16. Engineering traffic snarls - from the Herald Sun 6 August 2006
    MOST motorists have come to accept the "Wipe off 5" campaign. As much as slower travel can be frustrating, safety benefits seem clear.

    But drivers have a right to be perplexed, and exasperated, if traffic snarls have been manufactured as a safety vehicle.

    Leaving VicRoads after five years in the driver's seat, chief executive David Anderson has made astonishing admissions.

    The most bizarre is that VicRoads works to cut crashes by making roads choked.

    "We've used congestion to stop crashes. We've created congestion," he says.

    At a conference opened by his boss, Transport Minister Peter Batchelor, Mr Anderson asked: "Is it better to have fewer crashes or is it better to have freer traffic?"

    Mr Anderson's answer? "We're going with fewer crashes at the moment."

    Fewer road deaths is what we all want, but this reasoning is simplistic.

    Slowing traffic saves lives. Reduce it to walking pace and the toll would fall to zero.

  17. It seems somebody in the WA government reads the Herald Sun.....
  18. Really Typhoon? Epping Hwy? :) I live near a former hwy then! The traffic on the former hwy these days is unbearable, I think that narrow little bottle neck bridge in epping has nothing to do with that though ;).

    Yes apparently the traffic lights on Victoria Rd are deliberatelly set to delay commuting into city coz the CBD can only take a certain number of cars at a time. Way to plan ahead, eh?
  19. I have had experience of an increased speed limit. Near the Yallourn open cut when you came off the freeway at the Hearnes Oak exit you came down from 100k to a short 80k stretch.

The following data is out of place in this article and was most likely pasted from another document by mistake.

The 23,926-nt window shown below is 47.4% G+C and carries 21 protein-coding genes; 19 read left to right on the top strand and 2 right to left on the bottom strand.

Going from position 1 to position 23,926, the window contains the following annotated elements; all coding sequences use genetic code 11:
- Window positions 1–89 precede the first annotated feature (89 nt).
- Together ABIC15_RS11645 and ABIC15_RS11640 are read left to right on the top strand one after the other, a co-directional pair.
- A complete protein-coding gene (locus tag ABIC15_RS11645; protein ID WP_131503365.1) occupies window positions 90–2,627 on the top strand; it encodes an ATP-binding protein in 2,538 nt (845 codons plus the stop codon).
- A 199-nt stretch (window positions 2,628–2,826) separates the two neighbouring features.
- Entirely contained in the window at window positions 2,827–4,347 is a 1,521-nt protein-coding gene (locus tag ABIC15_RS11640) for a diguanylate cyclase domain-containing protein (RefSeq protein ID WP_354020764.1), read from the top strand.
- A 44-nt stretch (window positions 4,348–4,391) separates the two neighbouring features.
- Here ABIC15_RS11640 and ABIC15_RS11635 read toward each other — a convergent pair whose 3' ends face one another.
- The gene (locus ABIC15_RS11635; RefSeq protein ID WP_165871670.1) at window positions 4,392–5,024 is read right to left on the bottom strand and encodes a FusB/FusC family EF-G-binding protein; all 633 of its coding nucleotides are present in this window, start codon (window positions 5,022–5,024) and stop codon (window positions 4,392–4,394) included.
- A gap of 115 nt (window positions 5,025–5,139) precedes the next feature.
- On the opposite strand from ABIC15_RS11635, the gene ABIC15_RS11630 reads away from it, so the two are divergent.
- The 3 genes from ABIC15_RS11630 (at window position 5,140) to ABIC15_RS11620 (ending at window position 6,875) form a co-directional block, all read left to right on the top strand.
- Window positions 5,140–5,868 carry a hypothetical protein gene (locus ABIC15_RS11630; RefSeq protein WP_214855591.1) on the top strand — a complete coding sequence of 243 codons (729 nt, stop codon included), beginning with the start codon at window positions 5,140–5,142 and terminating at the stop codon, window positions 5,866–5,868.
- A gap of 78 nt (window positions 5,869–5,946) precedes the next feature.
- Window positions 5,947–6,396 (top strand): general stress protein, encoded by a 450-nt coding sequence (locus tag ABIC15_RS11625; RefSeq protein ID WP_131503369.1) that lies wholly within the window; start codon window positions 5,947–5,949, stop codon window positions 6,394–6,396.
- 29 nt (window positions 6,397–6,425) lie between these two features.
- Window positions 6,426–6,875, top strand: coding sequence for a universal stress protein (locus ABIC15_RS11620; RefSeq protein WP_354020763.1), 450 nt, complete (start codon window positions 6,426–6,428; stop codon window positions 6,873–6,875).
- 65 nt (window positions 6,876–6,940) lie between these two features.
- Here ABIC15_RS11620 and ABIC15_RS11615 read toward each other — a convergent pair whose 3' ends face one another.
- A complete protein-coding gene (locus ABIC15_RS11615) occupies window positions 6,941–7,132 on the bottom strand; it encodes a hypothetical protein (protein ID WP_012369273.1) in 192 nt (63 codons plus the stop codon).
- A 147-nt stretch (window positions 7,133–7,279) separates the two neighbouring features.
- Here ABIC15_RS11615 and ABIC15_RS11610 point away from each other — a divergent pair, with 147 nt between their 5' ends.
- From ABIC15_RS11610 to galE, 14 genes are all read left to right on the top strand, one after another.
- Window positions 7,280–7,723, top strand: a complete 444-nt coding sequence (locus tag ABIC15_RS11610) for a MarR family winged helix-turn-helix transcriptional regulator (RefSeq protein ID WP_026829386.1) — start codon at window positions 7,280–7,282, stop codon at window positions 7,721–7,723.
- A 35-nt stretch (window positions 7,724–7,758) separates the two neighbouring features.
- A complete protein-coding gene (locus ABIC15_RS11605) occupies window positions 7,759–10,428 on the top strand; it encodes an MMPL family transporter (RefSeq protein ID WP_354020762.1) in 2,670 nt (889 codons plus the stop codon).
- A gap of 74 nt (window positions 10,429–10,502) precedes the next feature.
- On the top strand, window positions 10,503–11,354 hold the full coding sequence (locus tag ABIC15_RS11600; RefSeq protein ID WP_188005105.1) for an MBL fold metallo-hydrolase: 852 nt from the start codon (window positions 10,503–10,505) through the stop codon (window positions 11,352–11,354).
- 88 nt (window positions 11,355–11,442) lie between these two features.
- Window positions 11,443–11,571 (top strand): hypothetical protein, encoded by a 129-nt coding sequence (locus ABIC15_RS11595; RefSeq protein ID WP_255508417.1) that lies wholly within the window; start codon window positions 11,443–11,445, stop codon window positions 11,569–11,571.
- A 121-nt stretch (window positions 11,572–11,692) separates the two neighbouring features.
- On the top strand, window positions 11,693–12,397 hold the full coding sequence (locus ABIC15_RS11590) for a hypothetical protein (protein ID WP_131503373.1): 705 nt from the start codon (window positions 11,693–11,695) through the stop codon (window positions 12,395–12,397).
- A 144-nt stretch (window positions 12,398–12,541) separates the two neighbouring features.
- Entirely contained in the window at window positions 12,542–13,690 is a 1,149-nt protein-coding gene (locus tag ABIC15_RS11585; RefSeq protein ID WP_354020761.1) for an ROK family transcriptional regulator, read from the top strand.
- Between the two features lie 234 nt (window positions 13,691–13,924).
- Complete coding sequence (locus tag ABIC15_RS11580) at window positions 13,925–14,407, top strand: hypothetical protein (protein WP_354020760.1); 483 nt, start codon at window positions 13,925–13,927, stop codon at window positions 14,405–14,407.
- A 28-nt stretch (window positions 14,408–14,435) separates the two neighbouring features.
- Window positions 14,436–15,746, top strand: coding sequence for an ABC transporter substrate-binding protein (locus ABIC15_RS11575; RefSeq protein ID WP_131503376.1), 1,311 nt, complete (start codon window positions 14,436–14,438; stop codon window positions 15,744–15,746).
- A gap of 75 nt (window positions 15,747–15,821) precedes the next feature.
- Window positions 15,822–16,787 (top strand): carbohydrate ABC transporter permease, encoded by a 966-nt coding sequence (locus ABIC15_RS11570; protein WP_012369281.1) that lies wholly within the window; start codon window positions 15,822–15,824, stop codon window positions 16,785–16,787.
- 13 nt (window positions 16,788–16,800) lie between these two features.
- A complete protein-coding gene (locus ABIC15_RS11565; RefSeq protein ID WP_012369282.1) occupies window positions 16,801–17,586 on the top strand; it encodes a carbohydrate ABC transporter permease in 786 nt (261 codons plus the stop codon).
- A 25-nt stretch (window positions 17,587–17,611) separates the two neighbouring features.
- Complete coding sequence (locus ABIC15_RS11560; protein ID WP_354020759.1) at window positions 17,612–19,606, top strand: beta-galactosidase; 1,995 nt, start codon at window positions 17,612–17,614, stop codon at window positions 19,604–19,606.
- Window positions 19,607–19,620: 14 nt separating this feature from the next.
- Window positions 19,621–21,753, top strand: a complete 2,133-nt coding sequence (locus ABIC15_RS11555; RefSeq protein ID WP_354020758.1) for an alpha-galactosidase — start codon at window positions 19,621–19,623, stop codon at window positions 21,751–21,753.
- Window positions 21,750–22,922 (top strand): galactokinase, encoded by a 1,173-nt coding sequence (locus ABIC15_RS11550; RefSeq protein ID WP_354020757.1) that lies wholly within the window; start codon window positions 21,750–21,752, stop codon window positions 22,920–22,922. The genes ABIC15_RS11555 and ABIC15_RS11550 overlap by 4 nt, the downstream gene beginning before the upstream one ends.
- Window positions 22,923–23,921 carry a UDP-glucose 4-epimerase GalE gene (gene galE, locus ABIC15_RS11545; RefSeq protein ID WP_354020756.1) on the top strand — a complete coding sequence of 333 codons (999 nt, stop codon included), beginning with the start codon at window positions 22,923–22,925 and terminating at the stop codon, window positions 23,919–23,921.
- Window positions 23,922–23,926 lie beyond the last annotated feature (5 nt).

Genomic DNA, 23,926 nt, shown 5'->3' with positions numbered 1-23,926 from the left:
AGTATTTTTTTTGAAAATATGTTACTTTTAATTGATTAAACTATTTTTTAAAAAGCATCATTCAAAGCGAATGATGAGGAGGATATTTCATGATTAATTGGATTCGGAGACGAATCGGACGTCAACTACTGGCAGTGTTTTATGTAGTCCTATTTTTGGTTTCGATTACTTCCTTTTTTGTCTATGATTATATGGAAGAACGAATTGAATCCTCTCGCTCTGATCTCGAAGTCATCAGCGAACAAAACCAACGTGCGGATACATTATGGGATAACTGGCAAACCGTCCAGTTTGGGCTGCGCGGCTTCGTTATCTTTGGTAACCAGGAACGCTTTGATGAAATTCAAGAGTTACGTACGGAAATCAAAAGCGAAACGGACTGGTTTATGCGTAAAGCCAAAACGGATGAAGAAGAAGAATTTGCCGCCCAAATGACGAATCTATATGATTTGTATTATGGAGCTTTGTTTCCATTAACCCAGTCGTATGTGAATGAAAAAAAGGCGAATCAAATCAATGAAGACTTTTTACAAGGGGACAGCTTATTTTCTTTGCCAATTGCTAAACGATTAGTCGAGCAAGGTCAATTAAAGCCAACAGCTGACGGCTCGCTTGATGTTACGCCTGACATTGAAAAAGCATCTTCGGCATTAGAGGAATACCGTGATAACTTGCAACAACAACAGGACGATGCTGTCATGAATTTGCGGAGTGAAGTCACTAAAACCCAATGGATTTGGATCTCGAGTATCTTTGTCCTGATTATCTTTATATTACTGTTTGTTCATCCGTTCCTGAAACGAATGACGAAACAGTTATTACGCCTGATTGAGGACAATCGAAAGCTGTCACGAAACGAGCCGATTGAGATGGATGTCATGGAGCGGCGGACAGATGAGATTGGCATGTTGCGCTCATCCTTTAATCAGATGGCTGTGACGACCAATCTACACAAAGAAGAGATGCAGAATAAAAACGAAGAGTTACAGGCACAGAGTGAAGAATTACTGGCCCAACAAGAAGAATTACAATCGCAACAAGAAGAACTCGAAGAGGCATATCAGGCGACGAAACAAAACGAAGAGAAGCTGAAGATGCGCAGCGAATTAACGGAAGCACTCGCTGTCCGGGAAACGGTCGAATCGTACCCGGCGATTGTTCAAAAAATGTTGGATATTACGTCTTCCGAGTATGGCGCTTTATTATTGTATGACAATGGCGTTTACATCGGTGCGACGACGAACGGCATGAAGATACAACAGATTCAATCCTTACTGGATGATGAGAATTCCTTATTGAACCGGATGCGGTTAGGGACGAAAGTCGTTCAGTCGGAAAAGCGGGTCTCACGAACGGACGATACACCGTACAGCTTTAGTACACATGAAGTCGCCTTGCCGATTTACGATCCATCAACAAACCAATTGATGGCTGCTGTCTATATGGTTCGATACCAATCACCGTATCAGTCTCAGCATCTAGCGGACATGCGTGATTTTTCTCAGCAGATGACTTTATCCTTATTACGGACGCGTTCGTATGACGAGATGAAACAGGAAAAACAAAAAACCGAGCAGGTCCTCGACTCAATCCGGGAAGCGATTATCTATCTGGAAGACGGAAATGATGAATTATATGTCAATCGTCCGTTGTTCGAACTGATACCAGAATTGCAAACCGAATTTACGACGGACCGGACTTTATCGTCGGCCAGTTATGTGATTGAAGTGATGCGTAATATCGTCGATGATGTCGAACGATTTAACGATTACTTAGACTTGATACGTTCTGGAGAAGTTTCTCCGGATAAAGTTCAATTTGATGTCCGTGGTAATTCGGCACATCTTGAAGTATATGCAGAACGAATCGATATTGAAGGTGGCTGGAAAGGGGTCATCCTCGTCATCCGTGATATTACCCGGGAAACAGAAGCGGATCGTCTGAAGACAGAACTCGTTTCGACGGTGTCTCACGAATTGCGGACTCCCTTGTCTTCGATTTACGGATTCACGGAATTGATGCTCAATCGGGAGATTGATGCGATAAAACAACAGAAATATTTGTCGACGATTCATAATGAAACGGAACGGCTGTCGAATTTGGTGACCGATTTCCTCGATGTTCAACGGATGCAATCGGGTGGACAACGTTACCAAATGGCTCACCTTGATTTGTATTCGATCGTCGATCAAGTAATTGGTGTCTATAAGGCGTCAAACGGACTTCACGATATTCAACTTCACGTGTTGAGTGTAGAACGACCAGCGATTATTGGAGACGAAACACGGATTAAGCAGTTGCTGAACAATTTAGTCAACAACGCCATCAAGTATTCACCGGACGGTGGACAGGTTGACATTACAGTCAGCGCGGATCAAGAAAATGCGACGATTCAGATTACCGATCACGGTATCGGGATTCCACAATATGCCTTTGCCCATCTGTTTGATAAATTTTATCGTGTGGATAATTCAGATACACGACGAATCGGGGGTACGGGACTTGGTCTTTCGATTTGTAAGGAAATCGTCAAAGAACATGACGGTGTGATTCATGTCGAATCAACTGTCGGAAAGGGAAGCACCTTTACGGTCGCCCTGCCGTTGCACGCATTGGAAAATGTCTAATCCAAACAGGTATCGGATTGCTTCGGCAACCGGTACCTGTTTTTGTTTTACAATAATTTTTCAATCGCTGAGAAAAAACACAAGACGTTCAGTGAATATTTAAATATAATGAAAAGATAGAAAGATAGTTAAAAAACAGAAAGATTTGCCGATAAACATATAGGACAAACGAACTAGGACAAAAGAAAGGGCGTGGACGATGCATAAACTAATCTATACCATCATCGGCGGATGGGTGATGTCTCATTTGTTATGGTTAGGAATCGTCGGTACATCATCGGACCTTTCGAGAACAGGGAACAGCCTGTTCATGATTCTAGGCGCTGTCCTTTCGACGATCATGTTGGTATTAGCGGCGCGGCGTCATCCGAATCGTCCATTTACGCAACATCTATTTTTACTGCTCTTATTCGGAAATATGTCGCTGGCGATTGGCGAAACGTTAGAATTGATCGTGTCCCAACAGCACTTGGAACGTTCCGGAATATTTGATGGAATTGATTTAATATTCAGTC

I got booked for doing 90 there one morning on the way to work and got a safety lecture from the bastard of a bike cop who used to be stationed in Gippsland back then about how speed limits were for a reason. About a week after I paid the fine the limit was put up to 100 :evil:

    It wasn't the fine I resented - it was the stupid safety lecture by the pr1ck. He was one of the nastier cops I've ever encountered. I suspect Martin probably knows the "gentleman" I mean.

    He got his come uppance though - he was the one who antagonised the truckies so much that when they saw his bike parked outside the public toilets in Yarragon, one of them padlocked the door shut with him inside. :LOL: :LOL:

  20. Yeah it's pretty obvious they are doing it in Sydney too. You drive or ride along the M5 of a morning and you see road setouts that are just dumb.

    You know, poor mergers and silly limits, etc. Stuff that could easily be fixed with a bit of paint.

    But you then have to ask yourself the consequences of better traffic flow in Sydneys south-west, towards the city. . . . .